During the hysteroscopy, a 3cm nodular structure was seen in the anterior aspect of the lower uterine wall, located in the previous caesarean section scar. It contained elastic solid material and a whitish pasty material that seemed to be sebum. The uterine cavity was normal in shape and no intracavitary lesions were seen. The nodular structure in the anterior wall was excised using micro instruments and sent for histological examination. The procedure was uneventful but the complete removal of the lesion could not be confirmed.

Histology revealed endocervical tissue partly coated by endocervical mucosa and by endometrial type tissue under which a lesion with trilinear dermoid cyst characteristics was found. In conclusion, it was a trilinear dermoid cyst in the transition of the endocervix to the inferior segment of the uterus.

In the follow-up period 4 months after the procedure, the patient was asymptomatic and aimed to conceive in the near future.

To assess whether the lesion had been totally removed or not, a hysteroscopy was performed and a small lesion was still identified in the previous caesarean section scar. Given its proximity to the bladder wall, another surgical resection was not recommended to the patient and following discussion of the options she opted for conservative management and surveillance.

Due to the benign nature of the lesion, the patient was encouraged to stick to her plans and attempt to conceive. We will follow her up and a potential pregnancy will be monitored thoroughly. The patient was advised to take medical care if experiencing severe abdominal pain, abnormal vaginal bleeding or fever. Besides clinical surveillance, she was offered transvaginal ultrasound and blood tests every 3 months to monitor her condition. Later on, the treatment options for removing the dermoid cyst may include hysterectomy.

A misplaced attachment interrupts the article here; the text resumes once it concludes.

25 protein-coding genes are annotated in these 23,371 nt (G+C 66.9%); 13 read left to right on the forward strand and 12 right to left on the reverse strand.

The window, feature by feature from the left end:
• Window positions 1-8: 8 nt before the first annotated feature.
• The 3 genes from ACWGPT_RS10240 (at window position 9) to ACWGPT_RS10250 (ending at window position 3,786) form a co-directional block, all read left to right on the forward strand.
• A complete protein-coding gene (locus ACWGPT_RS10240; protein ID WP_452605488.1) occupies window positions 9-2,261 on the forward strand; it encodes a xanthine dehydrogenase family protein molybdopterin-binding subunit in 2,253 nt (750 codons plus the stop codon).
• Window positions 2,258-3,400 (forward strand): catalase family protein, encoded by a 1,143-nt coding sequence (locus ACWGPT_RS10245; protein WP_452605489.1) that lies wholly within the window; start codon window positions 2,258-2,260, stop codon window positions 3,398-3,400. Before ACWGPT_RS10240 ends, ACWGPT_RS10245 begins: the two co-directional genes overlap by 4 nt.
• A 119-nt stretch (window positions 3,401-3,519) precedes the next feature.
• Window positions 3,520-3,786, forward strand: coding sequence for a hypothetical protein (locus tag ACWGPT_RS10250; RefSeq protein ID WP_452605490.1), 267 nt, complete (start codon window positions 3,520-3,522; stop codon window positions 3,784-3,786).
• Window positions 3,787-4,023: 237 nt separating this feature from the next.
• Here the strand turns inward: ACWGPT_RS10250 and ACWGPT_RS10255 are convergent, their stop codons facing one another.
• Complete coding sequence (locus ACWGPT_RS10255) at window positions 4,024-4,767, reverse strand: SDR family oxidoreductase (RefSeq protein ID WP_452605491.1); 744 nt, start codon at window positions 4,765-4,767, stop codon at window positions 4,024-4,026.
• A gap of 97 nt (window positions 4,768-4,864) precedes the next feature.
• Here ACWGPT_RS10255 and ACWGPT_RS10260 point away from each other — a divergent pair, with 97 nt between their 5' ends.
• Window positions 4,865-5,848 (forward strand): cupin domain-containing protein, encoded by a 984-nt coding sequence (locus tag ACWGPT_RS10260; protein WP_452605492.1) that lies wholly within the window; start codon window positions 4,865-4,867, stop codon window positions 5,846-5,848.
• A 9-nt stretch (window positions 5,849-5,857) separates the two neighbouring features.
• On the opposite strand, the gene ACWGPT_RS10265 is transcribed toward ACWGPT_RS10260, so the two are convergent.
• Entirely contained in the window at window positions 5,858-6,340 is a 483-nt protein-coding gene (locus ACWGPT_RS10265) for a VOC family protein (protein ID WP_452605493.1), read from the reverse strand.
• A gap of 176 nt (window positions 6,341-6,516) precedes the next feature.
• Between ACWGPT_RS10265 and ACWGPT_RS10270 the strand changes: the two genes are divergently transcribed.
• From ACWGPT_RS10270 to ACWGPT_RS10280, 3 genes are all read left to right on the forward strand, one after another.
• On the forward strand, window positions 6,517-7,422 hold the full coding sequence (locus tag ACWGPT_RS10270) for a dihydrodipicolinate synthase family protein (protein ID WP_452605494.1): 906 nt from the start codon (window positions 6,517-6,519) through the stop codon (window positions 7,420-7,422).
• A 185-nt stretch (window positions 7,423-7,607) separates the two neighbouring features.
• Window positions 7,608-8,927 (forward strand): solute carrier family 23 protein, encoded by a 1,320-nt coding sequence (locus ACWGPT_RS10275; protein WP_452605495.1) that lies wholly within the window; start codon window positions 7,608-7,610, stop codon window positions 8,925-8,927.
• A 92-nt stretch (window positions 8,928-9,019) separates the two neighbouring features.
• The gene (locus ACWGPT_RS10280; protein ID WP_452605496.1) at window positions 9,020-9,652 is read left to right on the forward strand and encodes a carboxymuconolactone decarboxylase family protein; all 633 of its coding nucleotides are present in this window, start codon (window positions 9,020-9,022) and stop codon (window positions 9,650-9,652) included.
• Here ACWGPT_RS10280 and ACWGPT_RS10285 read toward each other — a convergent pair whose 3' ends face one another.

Discussion

The uterus is a very rare site for the development of a dermoid cyst. The first reported case of dermoid cyst of the uterus was by Mann in 19292 and since then, we have found 21 cases mentioned in English literature.1–9 Most of these were cervical masses or polyps.

The clinical presentation of uterine dermoid cysts includes abnormal uterine bleeding, cervical polyps, pelvic pain, vaginal discharge, and enlargement of the uterus.8 In this case, the patient was asymptomatic and her uterus was just slightly enlarged, which, all together, did not point to suspicious diagnosis. This nodular lesion of the uterus was an unexpected finding in the imaging studies.

Our review of the literature found no description of sonographic appearances of uterine dermoids. In dermoid cysts located in the ovary, the most common ultrasound features are the presence of a ‘white ball’ (consisting of hair and sebum), long echogenic lines and prominent echogenic dots in cyst fluid (caused by hair floating freely in non-fatty fluid), and shadowing.10 None of these features were present in the scan of the dermoid cyst in the previous caesarean section scar. Another case report mentioned that none of typical ultrasound features were seen in a case of uterine dermoid cyst.8